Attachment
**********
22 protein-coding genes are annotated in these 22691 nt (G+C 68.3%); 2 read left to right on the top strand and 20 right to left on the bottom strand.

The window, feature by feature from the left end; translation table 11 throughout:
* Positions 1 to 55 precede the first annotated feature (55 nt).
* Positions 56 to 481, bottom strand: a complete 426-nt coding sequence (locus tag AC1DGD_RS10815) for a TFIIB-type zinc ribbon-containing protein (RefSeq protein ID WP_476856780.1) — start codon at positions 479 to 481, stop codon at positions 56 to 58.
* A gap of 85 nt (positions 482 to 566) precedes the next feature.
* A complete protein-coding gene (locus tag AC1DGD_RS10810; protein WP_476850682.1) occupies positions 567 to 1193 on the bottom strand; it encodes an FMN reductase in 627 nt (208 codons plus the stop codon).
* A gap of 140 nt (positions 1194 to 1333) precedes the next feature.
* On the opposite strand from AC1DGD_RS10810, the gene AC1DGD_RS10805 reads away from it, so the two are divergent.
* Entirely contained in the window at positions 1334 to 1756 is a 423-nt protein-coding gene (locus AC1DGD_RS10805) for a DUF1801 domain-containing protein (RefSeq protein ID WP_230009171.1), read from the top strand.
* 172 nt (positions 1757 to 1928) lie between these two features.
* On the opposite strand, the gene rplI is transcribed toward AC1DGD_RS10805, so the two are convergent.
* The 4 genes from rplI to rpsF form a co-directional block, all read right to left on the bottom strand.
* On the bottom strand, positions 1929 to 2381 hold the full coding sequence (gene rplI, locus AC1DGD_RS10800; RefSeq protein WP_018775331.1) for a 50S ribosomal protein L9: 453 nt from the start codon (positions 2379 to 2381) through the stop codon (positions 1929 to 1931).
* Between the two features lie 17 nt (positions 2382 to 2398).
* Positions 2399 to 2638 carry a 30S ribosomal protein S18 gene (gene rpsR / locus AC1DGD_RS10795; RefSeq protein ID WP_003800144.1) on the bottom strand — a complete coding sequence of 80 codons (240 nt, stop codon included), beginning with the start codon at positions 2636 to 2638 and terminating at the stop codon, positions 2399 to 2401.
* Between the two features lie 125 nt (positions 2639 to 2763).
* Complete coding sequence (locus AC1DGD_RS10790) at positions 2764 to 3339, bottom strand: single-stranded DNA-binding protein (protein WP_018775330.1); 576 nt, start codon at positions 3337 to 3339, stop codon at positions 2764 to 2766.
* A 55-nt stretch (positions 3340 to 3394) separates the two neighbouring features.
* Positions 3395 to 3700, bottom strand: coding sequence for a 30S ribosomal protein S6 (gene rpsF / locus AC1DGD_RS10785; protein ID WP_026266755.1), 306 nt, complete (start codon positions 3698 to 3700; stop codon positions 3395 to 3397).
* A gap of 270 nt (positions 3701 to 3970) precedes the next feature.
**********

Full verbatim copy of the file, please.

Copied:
22 protein-coding genes are annotated in these 22691 nt (G+C 68.3%); 2 read left to right on the top strand and 20 right to left on the bottom strand.

The window, feature by feature from the left end; translation table 11 throughout:
* Positions 1 to 55 precede the first annotated feature (55 nt).
* Positions 56 to 481, bottom strand: a complete 426-nt coding sequence (locus tag AC1DGD_RS10815) for a TFIIB-type zinc ribbon-containing protein (RefSeq protein ID WP_476856780.1) — start codon at positions 479 to 481, stop codon at positions 56 to 58.
* A gap of 85 nt (positions 482 to 566) precedes the next feature.
* A complete protein-coding gene (locus tag AC1DGD_RS10810; protein WP_476850682.1) occupies positions 567 to 1193 on the bottom strand; it encodes an FMN reductase in 627 nt (208 codons plus the stop codon).
* A gap of 140 nt (positions 1194 to 1333) precedes the next feature.
* On the opposite strand from AC1DGD_RS10810, the gene AC1DGD_RS10805 reads away from it, so the two are divergent.
* Entirely contained in the window at positions 1334 to 1756 is a 423-nt protein-coding gene (locus AC1DGD_RS10805) for a DUF1801 domain-containing protein (RefSeq protein ID WP_230009171.1), read from the top strand.
* 172 nt (positions 1757 to 1928) lie between these two features.
* On the opposite strand, the gene rplI is transcribed toward AC1DGD_RS10805, so the two are convergent.
* The 4 genes from rplI to rpsF form a co-directional block, all read right to left on the bottom strand.
* On the bottom strand, positions 1929 to 2381 hold the full coding sequence (gene rplI, locus AC1DGD_RS10800; RefSeq protein WP_018775331.1) for a 50S ribosomal protein L9: 453 nt from the start codon (positions 2379 to 2381) through the stop codon (positions 1929 to 1931).
* Between the two features lie 17 nt (positions 2382 to 2398).
* Positions 2399 to 2638 carry a 30S ribosomal protein S18 gene (gene rpsR / locus AC1DGD_RS10795; RefSeq protein ID WP_003800144.1) on the bottom strand — a complete coding sequence of 80 codons (240 nt, stop codon included), beginning with the start codon at positions 2636 to 2638 and terminating at the stop codon, positions 2399 to 2401.
* Between the two features lie 125 nt (positions 2639 to 2763).
* Complete coding sequence (locus AC1DGD_RS10790) at positions 2764 to 3339, bottom strand: single-stranded DNA-binding protein (protein WP_018775330.1); 576 nt, start codon at positions 3337 to 3339, stop codon at positions 2764 to 2766.
* A 55-nt stretch (positions 3340 to 3394) separates the two neighbouring features.
* Positions 3395 to 3700, bottom strand: coding sequence for a 30S ribosomal protein S6 (gene rpsF / locus AC1DGD_RS10785; protein ID WP_026266755.1), 306 nt, complete (start codon positions 3698 to 3700; stop codon positions 3395 to 3397).
* A gap of 270 nt (positions 3701 to 3970) precedes the next feature.